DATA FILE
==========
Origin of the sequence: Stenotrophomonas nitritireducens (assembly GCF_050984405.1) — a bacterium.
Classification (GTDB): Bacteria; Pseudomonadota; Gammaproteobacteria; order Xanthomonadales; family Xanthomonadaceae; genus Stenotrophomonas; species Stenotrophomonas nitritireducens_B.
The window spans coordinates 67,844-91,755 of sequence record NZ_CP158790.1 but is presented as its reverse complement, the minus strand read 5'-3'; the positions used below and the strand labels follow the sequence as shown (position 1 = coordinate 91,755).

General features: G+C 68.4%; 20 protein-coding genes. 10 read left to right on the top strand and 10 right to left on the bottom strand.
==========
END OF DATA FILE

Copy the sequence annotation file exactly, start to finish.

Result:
Origin of the sequence: Stenotrophomonas nitritireducens (assembly GCF_050984405.1) — a bacterium.
Classification (GTDB): Bacteria; Pseudomonadota; Gammaproteobacteria; order Xanthomonadales; family Xanthomonadaceae; genus Stenotrophomonas; species Stenotrophomonas nitritireducens_B.
The window spans coordinates 67,844-91,755 of sequence record NZ_CP158790.1 but is presented as its reverse complement, the minus strand read 5'-3'; the positions used below and the strand labels follow the sequence as shown (position 1 = coordinate 91,755).

General features: G+C 68.4%; 20 protein-coding genes. 10 read left to right on the top strand and 10 right to left on the bottom strand.